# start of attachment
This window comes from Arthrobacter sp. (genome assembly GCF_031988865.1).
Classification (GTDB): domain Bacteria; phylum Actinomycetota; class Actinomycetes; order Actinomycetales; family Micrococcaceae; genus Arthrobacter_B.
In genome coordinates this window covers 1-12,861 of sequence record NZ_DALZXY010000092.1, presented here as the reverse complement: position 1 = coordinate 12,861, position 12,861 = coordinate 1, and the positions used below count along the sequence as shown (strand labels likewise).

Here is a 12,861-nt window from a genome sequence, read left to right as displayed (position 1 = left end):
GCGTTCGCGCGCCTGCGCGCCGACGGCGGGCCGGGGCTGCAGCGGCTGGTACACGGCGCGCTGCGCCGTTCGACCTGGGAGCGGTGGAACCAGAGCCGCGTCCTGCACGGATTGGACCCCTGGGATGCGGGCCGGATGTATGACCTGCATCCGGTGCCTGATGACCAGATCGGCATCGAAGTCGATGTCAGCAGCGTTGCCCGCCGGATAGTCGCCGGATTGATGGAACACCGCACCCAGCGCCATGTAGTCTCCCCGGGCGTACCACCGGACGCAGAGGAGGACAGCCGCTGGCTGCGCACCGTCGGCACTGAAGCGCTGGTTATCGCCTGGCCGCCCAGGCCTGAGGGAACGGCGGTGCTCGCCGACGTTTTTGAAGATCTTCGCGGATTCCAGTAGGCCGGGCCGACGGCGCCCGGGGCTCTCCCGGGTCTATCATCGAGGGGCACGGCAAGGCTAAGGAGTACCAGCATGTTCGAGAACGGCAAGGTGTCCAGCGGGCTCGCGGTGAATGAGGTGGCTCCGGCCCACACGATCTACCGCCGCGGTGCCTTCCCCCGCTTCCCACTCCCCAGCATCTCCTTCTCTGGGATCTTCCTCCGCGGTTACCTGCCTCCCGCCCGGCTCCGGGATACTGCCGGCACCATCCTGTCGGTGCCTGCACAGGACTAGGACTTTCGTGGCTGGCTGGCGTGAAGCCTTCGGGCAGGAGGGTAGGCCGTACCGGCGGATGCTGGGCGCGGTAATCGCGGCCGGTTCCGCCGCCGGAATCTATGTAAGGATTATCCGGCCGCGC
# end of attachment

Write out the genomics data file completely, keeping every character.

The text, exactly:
This window comes from Arthrobacter sp. (genome assembly GCF_031988865.1).
Classification (GTDB): domain Bacteria; phylum Actinomycetota; class Actinomycetes; order Actinomycetales; family Micrococcaceae; genus Arthrobacter_B.
In genome coordinates this window covers 1-12,861 of sequence record NZ_DALZXY010000092.1, presented here as the reverse complement: position 1 = coordinate 12,861, position 12,861 = coordinate 1, and the positions used below count along the sequence as shown (strand labels likewise).

Here is a 12,861-nt window from a genome sequence, read left to right as displayed (position 1 = left end):
GCGTTCGCGCGCCTGCGCGCCGACGGCGGGCCGGGGCTGCAGCGGCTGGTACACGGCGCGCTGCGCCGTTCGACCTGGGAGCGGTGGAACCAGAGCCGCGTCCTGCACGGATTGGACCCCTGGGATGCGGGCCGGATGTATGACCTGCATCCGGTGCCTGATGACCAGATCGGCATCGAAGTCGATGTCAGCAGCGTTGCCCGCCGGATAGTCGCCGGATTGATGGAACACCGCACCCAGCGCCATGTAGTCTCCCCGGGCGTACCACCGGACGCAGAGGAGGACAGCCGCTGGCTGCGCACCGTCGGCACTGAAGCGCTGGTTATCGCCTGGCCGCCCAGGCCTGAGGGAACGGCGGTGCTCGCCGACGTTTTTGAAGATCTTCGCGGATTCCAGTAGGCCGGGCCGACGGCGCCCGGGGCTCTCCCGGGTCTATCATCGAGGGGCACGGCAAGGCTAAGGAGTACCAGCATGTTCGAGAACGGCAAGGTGTCCAGCGGGCTCGCGGTGAATGAGGTGGCTCCGGCCCACACGATCTACCGCCGCGGTGCCTTCCCCCGCTTCCCACTCCCCAGCATCTCCTTCTCTGGGATCTTCCTCCGCGGTTACCTGCCTCCCGCCCGGCTCCGGGATACTGCCGGCACCATCCTGTCGGTGCCTGCACAGGACTAGGACTTTCGTGGCTGGCTGGCGTGAAGCCTTCGGGCAGGAGGGTAGGCCGTACCGGCGGATGCTGGGCGCGGTAATCGCGGCCGGTTCCGCCGCCGGAATCTATGTAAGGATTATCCGGCCGCGC